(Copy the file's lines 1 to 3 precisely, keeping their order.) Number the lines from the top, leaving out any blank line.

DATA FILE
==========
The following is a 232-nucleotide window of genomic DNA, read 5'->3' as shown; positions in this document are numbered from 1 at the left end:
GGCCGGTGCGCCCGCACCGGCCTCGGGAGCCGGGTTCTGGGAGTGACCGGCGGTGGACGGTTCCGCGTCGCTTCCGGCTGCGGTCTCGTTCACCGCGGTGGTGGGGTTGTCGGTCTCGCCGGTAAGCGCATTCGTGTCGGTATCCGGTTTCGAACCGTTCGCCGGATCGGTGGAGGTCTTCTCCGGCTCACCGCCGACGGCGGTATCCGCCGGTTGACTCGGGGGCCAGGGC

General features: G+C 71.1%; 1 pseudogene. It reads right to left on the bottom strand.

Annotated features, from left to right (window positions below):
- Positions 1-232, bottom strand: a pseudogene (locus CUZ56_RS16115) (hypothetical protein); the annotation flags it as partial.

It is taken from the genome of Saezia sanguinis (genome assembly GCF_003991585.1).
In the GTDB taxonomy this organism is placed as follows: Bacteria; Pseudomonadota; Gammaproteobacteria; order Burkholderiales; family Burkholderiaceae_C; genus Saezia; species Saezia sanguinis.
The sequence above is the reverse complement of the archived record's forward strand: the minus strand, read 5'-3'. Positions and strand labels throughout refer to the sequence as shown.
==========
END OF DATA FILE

The following is a 232-nucleotide window of genomic DNA, read 5'->3' as shown; positions in this document are numbered from 1 at the left end:
GGCCGGTGCGCCCGCACCGGCCTCGGGAGCCGGGTTCTGGGAGTGACCGGCGGTGGACGGTTCCGCGTCGCTTCCGGCTGCGGTCTCGTTCACCGCGGTGGTGGGGTTGTCGGTCTCGCCGGTAAGCGCATTCGTGTCGGTATCCGGTTTCGAACCGTTCGCCGGATCGGTGGAGGTCTTCTCCGGCTCACCGCCGACGGCGGTATCCGCCGGTTGACTCGGGGGCCAGGGC

General features: G+C 71.1%; 1 pseudogene. It reads right to left on the bottom strand.